Southern Conference Appalachian State - Houston Fancher Chattanooga - John Shulman The Citadel - Ed Conroy College of Charleston - Bobby Cremins Davidson - Bob McKillop Elon - Ernie Nestor Furman - Jeff Jackson Georgia Southern - Jeff Price Samford - Jimmy Tillette UNC-Greensboro - Mike Dement Western Carolina - Larry Hunter Wofford - Mike Young 227's NCAA Basketball Tournament! Southern Conference
Southland Conference Central Arkansas - Rand Chappell Lamar - Steve Roccaforte McNeese State - Dave Simmons Nicholls State - J. P. Piper Northwestern State - Mike McConathy Sam Houston State - Bob Marlin Southeastern Louisiana - Jim Yarbrough Stephen F. Austin - Danny Kaspar Texas A&M-Corpus Christi - Perry Clark Texas-Arlington - Scott Cross Texas-San Antonio - Brooks Thompson Texas State - Doug Davalos 227's NCAA Basketball Tournament! Southland Conference
Southwestern Athletic Conference Alabama A&M - L. Vann Pettaway Alabama State - Lewis Jackson Alcorn State - Samuel West Arkansas-Pine Bluff - George Ivory Grambling State - Larry Wright Jackson State - Tevester Anderson Mississippi Valley State - Sean Woods Prairie View A&M - Byron Rimm II Southern - Rob Spivery Texas Southern - Tony Harvey 227's NCAA Basketball Tournament! Southwestern Athletic Conference
The Summit League Centenary - Greg Gary IPFW - Dane Fife IUPUI - Ron Hunter North Dakota State - Saul Phillips Oakland - Greg Kampe Oral Roberts - Scott Sutton South Dakota State - Scott Nagy Southern Utah - Roger Reid UMKC - Matt Brown Western Illinois - Derek Thomas 227's NCAA Basketball Tournament! The Summit League
Sun Belt Conference Arkansas-Little Rock - Steve Shields Arkansas State - Dickey Nutt Denver - Joe Scott Florida Atlantic - Mike Jarvis Florida International - Sergio Rouco Louisiana-Lafayette - Robert Lee Louisiana-Monroe - Orlando Early Middle Tennessee - Kermit Davis New Orleans - Joe Pasternack North Texas - Johnny Jones South Alabama - Ronnie Arrow Troy - Don Maestri Western Kentucky - Ken McDonald 227's NCAA Basketball Tournament! Sun Belt Conference
West Coast Conference Gonzaga - Mark Few Loyola Marymount - Rodney Tention Pepperdine - Vance Walberg Portland - Eric Reveno Saint Mary's - Randy Bennett San Diego - Bill Grier San Francisco - Rex Walters Santa Clara - Kerry Keating 227's NCAA Basketball Tournament! West Coast Conference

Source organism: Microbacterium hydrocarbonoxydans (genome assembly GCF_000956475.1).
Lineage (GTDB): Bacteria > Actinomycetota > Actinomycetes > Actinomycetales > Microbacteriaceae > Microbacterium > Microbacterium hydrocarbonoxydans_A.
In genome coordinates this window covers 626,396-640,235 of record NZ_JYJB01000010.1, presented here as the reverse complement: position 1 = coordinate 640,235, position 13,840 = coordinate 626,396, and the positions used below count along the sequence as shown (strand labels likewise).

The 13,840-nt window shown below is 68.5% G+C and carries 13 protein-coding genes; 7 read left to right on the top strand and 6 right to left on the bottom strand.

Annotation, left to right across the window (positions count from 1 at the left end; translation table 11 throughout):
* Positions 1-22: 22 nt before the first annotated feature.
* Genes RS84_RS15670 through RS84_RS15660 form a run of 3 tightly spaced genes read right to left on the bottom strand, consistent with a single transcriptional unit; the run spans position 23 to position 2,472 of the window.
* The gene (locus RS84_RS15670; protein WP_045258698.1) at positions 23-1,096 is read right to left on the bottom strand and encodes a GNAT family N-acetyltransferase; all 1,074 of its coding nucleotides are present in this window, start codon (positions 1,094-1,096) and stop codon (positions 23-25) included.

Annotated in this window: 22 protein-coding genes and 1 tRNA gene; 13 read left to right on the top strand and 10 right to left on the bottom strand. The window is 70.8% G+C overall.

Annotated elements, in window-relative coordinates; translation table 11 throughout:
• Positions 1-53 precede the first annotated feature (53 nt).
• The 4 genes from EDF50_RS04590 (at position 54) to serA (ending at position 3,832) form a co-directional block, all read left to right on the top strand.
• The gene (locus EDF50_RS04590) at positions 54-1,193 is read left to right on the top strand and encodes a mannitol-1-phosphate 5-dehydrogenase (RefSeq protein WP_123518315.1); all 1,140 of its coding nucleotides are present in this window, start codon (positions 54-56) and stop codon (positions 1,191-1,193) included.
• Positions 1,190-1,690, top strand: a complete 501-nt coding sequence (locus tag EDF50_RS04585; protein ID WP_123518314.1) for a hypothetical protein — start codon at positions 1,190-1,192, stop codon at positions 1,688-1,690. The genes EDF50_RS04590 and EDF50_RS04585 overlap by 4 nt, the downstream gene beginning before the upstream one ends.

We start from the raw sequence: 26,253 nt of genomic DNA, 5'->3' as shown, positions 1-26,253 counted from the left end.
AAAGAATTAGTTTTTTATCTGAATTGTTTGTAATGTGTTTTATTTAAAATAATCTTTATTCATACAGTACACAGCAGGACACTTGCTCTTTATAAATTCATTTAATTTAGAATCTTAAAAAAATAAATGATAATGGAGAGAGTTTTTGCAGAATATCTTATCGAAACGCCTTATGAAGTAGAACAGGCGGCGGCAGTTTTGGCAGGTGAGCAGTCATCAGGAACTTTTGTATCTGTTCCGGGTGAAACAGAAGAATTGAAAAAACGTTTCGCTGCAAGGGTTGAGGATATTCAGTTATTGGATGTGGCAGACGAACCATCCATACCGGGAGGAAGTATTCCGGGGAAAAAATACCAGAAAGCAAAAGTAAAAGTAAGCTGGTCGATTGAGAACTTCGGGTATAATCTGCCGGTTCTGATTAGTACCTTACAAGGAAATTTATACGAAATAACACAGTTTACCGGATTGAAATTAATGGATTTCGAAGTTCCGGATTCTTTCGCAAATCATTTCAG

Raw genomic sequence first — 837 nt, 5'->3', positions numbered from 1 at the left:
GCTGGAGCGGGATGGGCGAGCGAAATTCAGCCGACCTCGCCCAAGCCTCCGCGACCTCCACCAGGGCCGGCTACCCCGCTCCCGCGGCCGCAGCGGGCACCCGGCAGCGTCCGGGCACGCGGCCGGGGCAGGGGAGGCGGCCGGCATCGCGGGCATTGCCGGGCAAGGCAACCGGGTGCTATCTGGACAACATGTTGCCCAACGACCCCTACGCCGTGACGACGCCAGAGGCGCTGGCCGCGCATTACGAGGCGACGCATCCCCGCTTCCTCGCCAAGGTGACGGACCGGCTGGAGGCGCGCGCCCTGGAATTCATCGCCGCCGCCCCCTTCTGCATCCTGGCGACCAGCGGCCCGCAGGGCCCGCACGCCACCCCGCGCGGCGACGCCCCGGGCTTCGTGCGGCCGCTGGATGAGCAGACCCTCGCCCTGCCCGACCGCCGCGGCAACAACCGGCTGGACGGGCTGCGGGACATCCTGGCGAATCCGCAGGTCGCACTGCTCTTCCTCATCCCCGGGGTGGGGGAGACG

Western Athletic Conference Boise State - Greg Graham Fresno State - Steve Cleveland Hawai?i - Bob Nash Idaho - Don Verlin Louisiana Tech - Kerry Rupp Nevada - Mark Fox New Mexico State - Marvin Menzies San Jose State - George Nessman Utah State - Stew Morrill 227's NCAA Basketball Tournament! Western Athletic Conference
2Pac 50 Cent A Adam Tensta Akon Aaliyah Ashanti Andre 3000 B Bow Wow Bobby Valentino Beyonce Bone Thugs n Harmony Birdman (rapper) Busta Rhymes Bobby Fischer C Chris Brown Cherish Cassidy Chingy Chamillionaire Christina Milian Chrisette Michele Cashis Ciara Cypress Hill Calzone Mafia Cuban Link D Destiny's Child DJ Clue Demetri Montaque Danity Kane Day 26 Donnie D12 DJ Khaled Dr. Dre E E-40 Eminem Eazy-E F Fabolous Flo Rida Fat Joe Frankie J G G-Unit The Game H Hurricane Chris I Ice Cube J Jay-Z J.R. Rotem J Holiday Jordan Sparks K Kanye West Kelly Rowland keri hilson The Kreators L Lil' Kim Lil' Mo Lil Jon Lil Mama Lloyd Banks Lil Wayne Ludacris Lloyd Lil Mama Lil Eazy-E Leona lewis M MC Hammer Mike Shorey MF Doom Mariah Carey Mario Mary J. Blige N Ne-Yo Nate Dogg Niia N.W.A. Notorious B.I.G. Nas Nick Cannon Nelly Necro O Olivia Omarion Obie Trice Old Dirty Bastard P Public Enemy Plies P Diddy pink Pharcyde Q R Red Cafe Run DMC Ray J R Kelly Rihanna Rick Ross (rapper) S Sean Combs Sean Kingston Snoop Dogg Stargate Sean Garrett Suge Knight Soulja Boy Tell 'Em Stat Quo shakira T The Notorious B.I.G. Tupac Shakur Trina Tyrese T-Pain Three 6 Mafia T.I. Too Phat U Usher V V.I.C. W Warren G Wyclef Jean Wu Tang Clan will.i.am X Xzibit Y Young Jeezy Yung Berg Z